As picture below ,it is a Mobius band with a cylinder crossing it .Let it be $\Omega$ . Obviously , $\partial \Omega$ is a circle. Now , what is $\Omega/\partial \Omega$ ( I mean glue the boundary to a point )? And how to show it ?

enter image description here

  • $\begingroup$ @ArtW How do you feel it ? $\endgroup$ – lanse7pty Jun 21 '16 at 13:11
  • $\begingroup$ Gluing the boundary of a Mobius band we find a real projective plane: en.wikipedia.org/wiki/Real_projective_plane. So I suppose the in your case we have a real projective plane with a cylinder crossing it. $\endgroup$ – Emilio Novati Jun 21 '16 at 13:22

This is $\mathbb{R}P^2\#\mathbb{R}P^2\#\mathbb{R}P^2\simeq\mathbb{R}P^2\#T^2\simeq \mathbb{R}P^2\#K$, where as usual $T^2$ is the torus, $\mathbb{R}P^2$ the real projective plane and $K$ the klein bottle.

I will only give an intuitive argument for this. Consider the following sketch:$\mathbb{R}P^2\#\mathbb{R}P^2\#\mathbb{R}P^2$

To see this represents your manifold, note that this is a Möbius strip (left and right side of the strip are identified in the opposite direction) with 2 holes in it that are to be identified, which is your cylinder. Finally, if we contract the boundary of your modified Möbius strip, we identify the upper and lower edge of my drawing in the same direction (the red arrows).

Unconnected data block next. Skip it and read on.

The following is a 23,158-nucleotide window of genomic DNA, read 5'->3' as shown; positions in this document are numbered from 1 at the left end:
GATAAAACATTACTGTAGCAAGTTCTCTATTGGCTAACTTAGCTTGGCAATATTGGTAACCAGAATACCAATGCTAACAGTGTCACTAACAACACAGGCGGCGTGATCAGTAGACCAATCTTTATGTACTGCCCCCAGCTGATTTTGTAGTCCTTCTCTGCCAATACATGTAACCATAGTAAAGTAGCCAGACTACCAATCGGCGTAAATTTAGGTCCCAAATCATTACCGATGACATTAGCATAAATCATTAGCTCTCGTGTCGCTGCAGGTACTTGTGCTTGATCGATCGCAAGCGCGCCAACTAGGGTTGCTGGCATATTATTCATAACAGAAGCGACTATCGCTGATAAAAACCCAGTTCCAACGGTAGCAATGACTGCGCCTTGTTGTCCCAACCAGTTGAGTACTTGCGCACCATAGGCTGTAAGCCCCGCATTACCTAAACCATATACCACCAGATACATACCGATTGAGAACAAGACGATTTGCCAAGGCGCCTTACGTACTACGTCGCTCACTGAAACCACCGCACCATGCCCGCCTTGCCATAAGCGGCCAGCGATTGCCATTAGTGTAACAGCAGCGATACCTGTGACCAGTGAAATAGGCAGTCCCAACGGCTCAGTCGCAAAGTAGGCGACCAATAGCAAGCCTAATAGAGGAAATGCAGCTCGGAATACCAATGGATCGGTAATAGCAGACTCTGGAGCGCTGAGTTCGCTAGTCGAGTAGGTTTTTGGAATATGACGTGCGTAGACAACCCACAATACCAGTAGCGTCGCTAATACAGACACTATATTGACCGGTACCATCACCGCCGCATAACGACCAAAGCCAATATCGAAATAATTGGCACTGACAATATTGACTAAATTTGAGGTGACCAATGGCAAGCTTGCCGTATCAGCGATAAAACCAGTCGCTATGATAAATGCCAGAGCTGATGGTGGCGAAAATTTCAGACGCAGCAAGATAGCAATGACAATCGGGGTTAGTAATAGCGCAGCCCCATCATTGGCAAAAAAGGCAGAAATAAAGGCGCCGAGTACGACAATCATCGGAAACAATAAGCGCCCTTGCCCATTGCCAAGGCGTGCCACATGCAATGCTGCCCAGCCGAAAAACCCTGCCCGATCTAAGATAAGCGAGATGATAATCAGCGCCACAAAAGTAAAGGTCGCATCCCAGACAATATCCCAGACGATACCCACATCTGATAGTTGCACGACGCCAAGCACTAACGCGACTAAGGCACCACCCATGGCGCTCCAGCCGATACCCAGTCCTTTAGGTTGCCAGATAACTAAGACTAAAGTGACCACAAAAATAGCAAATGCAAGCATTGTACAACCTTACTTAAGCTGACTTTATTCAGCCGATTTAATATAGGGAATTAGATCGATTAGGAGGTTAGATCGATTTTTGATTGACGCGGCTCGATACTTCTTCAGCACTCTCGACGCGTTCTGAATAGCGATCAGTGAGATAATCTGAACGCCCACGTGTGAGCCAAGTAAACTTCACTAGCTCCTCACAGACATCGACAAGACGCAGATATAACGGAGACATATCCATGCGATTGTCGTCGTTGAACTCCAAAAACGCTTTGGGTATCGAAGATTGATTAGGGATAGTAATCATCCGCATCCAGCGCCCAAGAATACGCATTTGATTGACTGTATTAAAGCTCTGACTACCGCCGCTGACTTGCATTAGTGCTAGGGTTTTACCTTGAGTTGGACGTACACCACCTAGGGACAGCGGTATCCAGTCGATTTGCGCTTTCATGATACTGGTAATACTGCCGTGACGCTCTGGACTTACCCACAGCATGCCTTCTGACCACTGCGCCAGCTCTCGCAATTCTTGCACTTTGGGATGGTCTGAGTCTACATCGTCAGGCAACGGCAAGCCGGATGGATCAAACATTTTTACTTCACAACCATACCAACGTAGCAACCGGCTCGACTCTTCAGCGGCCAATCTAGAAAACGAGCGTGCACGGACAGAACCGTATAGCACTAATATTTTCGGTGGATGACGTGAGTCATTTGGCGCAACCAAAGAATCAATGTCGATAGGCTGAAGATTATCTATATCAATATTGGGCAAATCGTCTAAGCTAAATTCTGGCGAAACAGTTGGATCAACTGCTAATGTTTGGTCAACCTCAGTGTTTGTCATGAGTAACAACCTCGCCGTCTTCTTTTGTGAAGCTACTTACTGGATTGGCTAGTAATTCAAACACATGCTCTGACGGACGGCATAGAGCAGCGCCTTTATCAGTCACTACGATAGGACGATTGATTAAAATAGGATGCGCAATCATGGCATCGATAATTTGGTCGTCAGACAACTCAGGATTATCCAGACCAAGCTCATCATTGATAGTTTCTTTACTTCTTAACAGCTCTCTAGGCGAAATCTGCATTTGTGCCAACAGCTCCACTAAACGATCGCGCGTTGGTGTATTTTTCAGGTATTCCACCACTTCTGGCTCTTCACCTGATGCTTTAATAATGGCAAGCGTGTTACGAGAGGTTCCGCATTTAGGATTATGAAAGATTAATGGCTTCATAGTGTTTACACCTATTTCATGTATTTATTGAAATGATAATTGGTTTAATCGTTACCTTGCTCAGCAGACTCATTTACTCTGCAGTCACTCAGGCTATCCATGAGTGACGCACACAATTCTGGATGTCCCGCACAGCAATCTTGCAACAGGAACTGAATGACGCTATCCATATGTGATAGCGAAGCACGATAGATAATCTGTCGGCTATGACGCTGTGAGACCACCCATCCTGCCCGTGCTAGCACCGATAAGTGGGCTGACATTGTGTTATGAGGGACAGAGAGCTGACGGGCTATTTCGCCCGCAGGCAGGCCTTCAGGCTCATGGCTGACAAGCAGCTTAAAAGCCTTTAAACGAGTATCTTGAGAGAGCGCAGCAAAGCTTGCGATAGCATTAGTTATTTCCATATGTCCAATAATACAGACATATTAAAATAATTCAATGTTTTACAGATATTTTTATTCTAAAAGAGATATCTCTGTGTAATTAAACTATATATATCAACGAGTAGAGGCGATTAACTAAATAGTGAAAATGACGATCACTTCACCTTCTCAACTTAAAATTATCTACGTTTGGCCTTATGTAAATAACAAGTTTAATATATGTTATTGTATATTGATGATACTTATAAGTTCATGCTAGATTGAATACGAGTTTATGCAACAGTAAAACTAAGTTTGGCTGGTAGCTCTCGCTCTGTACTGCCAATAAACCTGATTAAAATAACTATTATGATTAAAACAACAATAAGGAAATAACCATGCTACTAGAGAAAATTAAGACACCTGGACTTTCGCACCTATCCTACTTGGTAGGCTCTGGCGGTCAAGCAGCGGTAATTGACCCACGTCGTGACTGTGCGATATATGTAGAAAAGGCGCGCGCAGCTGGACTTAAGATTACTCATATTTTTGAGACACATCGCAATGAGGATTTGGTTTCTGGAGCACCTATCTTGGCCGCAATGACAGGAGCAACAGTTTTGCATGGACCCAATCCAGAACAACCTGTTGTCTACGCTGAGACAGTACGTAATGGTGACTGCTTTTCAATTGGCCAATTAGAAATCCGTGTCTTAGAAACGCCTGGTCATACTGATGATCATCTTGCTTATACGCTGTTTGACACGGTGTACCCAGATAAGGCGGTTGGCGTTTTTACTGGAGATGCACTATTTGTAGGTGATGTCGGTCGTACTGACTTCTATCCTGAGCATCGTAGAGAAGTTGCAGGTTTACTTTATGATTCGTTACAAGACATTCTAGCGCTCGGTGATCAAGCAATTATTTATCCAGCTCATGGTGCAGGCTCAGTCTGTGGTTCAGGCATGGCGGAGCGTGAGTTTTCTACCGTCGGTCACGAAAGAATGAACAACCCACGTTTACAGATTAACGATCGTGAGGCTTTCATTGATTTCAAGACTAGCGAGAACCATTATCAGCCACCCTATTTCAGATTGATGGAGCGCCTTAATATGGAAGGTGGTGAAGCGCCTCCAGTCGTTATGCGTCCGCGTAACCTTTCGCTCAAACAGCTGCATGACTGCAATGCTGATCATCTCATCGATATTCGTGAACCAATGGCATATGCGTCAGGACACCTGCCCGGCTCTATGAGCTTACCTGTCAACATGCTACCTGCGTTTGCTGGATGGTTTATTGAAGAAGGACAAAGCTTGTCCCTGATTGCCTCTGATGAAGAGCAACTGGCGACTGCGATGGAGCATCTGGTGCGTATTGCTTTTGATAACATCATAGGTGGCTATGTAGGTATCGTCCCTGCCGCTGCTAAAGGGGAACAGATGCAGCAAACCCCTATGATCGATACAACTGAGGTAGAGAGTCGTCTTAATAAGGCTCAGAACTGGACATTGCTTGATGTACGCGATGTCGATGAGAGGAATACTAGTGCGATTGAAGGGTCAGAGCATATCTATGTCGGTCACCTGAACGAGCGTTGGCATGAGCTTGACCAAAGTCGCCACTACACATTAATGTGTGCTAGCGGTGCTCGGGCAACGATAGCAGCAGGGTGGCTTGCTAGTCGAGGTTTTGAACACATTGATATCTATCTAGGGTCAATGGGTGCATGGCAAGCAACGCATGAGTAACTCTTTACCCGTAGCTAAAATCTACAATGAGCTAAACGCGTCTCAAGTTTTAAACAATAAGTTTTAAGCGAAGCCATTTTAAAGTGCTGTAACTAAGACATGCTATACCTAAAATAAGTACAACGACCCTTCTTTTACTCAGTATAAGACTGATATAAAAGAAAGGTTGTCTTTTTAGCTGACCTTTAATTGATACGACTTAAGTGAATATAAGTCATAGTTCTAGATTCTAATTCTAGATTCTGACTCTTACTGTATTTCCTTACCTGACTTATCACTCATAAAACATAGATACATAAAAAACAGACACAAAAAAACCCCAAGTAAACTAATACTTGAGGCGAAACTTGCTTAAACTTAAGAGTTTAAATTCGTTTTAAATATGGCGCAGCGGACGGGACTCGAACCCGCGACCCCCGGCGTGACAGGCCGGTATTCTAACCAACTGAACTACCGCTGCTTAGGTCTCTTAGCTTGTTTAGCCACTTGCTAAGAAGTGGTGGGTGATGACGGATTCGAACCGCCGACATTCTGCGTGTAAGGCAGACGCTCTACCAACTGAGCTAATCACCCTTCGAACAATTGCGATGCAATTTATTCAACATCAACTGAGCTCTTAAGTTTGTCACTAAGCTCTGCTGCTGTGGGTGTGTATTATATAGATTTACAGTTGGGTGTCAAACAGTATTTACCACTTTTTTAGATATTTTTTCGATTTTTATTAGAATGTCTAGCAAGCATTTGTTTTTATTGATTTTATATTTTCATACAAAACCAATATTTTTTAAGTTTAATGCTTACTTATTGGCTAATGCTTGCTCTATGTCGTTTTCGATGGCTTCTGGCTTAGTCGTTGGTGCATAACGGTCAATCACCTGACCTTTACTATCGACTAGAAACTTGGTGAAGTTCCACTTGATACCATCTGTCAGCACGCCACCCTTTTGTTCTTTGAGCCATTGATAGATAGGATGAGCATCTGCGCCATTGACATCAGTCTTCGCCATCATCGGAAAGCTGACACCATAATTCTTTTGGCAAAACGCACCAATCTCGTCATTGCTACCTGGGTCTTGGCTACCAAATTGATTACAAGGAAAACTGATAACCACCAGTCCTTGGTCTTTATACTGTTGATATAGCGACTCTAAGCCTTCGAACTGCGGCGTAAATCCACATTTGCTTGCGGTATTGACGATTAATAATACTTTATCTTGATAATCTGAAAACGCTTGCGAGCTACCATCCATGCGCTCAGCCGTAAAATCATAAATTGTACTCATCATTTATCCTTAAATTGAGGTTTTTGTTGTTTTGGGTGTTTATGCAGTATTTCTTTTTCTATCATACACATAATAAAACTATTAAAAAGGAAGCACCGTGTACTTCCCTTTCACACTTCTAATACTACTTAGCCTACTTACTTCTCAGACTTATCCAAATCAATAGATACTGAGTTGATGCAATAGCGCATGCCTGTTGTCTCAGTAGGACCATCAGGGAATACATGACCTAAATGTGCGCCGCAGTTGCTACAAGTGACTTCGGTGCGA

The fact that both diagrams give the same manifold follows if we consider one of the circular holes and move it through the vertical boundary in the diagram. (fun exercise: show these two surfaces have the same homology and Euler characteristic)

Observe how the left side represents $\mathbb{R}P^2\#K$ and the right side $\mathbb{R}P^2\#T^2$. Indeed, the two circles that are cut out in the center can be considered a klein bottle on the left and a torus on the right.
The fact that $\mathbb{R}P^2\#T^2\simeq \mathbb{R}P^2\#\mathbb{R}P^2\#\mathbb{R}P^2$ is classic (and one of the key steps in the classification of 2-manifolds), so I won't show this here. This gives us the third description.

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    $\begingroup$ Where is the $RP^2$ from ? Gluing the rectangle yield Klein .And It is not #, it is cutting Klein and torus ,then glue they to Klein . $\endgroup$ – lanse7pty Jun 23 '16 at 3:51
  • $\begingroup$ You are totally right - I messed up one of the arrows in my drawing. I'll edit it soon. $\endgroup$ – ArtW Jun 23 '16 at 6:04

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